Now we know what it takes to nudge Congress’s sense of self-respect into a state of at least semi-consciousness.
Senator Dianne Feinstein, God bless her, is throwing a very public fit over findings that the CIA spied on Congress — on her Select Senate Intelligence Committee, specifically — as part of a campaign to undermine the committee’s investigation into an interrogation program that the agency does not much want to see investigated.
Members of the legislative branch understand that voters have limited spans of attention, a fact that may equal presidential ambition as a force behind our ever-more-imperial and ever-more-imperious executive. The presidency is relatively easy to follow: There’s just the one guy (how many Americans could name the complete Cabinet?), whereas there are hundreds of people in Congress, and all those committees and subcommittees, reconciliation, procedural votes, etc. In a sense, all eyes are on the presidency for the same reason that the Twilight books outsell the works of William Shakespeare or James Joyce: Compared to the 535 members of Congress and the seemingly endless permutations of them, one man is a neurologically bite-sized morsel. Thus our political discourse features such imaginary entities as the “Reagan deficits” and the “Clinton surplus,” even though the production of deficits and surpluses is a congressional matter rather than a presidential one. (O’Neill deficits and Gingrich surplus would be closer to the truth.) It is this dynamic that allowed Democratic senators to lead a pitiless campaign against George W. Bush based on an Iraq War that most of them voted for — in the public imagination, it’s “Iraq War = George W. Bush,” not “Iraq War = George W. Bush + Joe Biden + John Kerry + Hillary Clinton + Tom Daschle + Chuck Schumer + Mary Landrieu + Max Cleland + . . . ”
Which is to say, delegating its power and its place at the center of our constitutional order to a conveniently power-hungry executive is Congress’s way of avoiding responsibility for its actions and, in some cases, of getting done through executive action that which its members could not accomplish through legislative action.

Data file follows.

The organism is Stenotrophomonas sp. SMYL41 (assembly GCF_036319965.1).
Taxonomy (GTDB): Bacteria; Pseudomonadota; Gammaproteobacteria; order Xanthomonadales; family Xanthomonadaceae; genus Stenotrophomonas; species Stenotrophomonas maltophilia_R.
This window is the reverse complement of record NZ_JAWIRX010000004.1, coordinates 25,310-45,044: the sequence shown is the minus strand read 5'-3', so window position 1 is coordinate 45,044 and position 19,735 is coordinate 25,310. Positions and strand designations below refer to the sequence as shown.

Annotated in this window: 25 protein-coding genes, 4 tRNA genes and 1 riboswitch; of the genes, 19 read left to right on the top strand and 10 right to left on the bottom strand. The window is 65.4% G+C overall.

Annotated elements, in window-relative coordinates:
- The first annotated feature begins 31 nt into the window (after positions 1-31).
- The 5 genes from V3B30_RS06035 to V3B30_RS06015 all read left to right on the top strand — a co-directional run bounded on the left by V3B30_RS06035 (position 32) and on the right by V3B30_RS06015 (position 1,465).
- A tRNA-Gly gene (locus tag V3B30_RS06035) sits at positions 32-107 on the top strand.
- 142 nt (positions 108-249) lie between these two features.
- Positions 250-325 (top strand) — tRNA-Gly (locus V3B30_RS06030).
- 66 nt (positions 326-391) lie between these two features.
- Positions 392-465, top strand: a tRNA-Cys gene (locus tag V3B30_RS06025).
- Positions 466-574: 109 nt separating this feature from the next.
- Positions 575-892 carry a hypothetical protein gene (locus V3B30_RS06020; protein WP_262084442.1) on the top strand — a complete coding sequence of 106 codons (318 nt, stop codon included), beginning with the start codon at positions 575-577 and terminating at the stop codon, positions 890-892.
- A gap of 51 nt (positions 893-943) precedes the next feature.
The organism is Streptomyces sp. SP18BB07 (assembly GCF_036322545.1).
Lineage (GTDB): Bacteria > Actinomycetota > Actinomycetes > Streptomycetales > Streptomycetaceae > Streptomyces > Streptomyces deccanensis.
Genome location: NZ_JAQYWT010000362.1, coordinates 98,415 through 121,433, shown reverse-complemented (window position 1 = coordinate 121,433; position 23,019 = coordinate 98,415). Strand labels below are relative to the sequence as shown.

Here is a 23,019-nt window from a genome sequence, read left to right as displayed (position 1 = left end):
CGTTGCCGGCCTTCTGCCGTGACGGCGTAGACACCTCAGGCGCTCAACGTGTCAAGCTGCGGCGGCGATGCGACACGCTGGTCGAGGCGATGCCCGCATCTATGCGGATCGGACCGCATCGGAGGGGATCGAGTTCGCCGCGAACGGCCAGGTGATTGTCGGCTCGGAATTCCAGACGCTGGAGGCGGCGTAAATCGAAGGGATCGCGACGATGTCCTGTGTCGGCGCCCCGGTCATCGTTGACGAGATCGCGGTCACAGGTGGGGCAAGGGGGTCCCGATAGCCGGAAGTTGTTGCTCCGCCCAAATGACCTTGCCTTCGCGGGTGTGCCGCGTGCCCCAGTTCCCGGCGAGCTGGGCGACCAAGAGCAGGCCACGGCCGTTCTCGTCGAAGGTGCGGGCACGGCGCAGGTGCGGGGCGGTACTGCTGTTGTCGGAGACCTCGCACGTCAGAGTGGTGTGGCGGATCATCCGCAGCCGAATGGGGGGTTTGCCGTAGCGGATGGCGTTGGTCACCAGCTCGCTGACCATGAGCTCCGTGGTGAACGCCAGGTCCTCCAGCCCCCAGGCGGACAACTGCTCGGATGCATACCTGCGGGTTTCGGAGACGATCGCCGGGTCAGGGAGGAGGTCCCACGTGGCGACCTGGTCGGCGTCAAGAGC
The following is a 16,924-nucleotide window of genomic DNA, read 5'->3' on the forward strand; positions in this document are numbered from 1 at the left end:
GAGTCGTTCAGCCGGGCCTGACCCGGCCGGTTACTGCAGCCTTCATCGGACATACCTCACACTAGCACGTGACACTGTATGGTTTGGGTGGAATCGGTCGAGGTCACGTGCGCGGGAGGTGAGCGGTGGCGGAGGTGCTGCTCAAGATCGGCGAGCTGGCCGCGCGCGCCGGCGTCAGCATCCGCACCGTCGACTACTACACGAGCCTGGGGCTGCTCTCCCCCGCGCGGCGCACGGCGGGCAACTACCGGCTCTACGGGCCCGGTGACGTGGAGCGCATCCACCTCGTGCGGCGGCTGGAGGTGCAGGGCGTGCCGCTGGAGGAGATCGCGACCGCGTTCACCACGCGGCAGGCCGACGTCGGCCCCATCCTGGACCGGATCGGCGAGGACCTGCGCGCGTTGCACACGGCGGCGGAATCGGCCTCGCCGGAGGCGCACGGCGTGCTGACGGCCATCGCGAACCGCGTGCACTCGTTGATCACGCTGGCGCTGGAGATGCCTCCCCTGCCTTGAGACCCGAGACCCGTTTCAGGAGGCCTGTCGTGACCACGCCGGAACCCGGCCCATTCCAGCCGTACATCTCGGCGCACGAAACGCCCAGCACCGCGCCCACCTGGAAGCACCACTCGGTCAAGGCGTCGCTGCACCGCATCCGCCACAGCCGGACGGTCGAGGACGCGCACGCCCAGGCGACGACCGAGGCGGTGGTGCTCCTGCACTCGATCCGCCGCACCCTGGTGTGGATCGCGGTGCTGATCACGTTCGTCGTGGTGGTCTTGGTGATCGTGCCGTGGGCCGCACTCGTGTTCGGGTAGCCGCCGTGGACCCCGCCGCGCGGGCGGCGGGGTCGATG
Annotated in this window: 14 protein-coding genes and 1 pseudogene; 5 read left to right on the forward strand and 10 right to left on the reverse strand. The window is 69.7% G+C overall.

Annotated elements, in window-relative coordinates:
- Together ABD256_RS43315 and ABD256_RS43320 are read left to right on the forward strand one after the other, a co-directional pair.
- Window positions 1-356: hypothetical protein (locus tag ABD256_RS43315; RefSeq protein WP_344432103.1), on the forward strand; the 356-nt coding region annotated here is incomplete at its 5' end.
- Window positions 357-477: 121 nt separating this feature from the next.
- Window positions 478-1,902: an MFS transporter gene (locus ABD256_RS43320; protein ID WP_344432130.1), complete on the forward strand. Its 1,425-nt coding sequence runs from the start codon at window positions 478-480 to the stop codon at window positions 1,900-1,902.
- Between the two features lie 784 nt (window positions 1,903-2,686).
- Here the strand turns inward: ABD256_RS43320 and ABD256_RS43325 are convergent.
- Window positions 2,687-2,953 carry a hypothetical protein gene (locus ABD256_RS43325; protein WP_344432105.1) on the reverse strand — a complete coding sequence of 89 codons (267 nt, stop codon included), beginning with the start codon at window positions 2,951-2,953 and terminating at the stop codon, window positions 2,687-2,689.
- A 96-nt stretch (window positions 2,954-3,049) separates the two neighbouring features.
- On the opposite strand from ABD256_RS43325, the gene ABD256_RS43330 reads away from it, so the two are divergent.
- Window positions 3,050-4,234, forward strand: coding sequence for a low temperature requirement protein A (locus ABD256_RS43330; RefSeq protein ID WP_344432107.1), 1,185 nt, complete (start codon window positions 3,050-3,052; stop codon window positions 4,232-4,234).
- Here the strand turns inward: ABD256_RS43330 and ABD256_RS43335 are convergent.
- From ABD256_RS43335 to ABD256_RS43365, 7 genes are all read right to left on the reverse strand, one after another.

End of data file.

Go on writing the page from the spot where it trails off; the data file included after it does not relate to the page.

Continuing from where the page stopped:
Willing subservience to the presidency is not the mark of a legislative branch that has any meaningful sense of self-respect, or any real understanding of its constitutional role.
And while some Republicans have taken up the issue with admirable vigor, Congress as a whole cannot seem to get itself very much excited about such executive-branch abuses as using the IRS to harass and suppress the president’s political opponents. But spying on Senator Feinstein’s committee computers? That may be enough to get Congress’s attention. After all, we’re not talking about leaning on some obscure tea-party peons in Houston — we’re talking about members of Congress, i.e., the sort of people who are very important to members of Congress.
If Senator Feinstein’s claims are in the main substantively correct, then the CIA has done serious violence to the law and to our constitutional order. And I suspect that she is largely on the money: CIA Director John Brennan has said that the facts will not support her allegations of “this tremendous sort of spying and monitoring and hacking,” the presence of the word “tremendous” in that sentence suggesting that what is really in dispute here is not the CIA’s actions but merely the scale of the CIA’s actions.
Congress has not been very interested in the abuses of the imperial executive when its victims were ordinary American citizens, or even Congress’s own constitutional turf. But now that the CIA is making the matter personal, we ordinary citizens might have some hope that Congress will be spurred into action by its members’ vanity, if not by their sense of duty.
— Kevin D. Williamson is National Review’s roving correspondent and the author of The End Is Near and It’s Going to Be Awesome.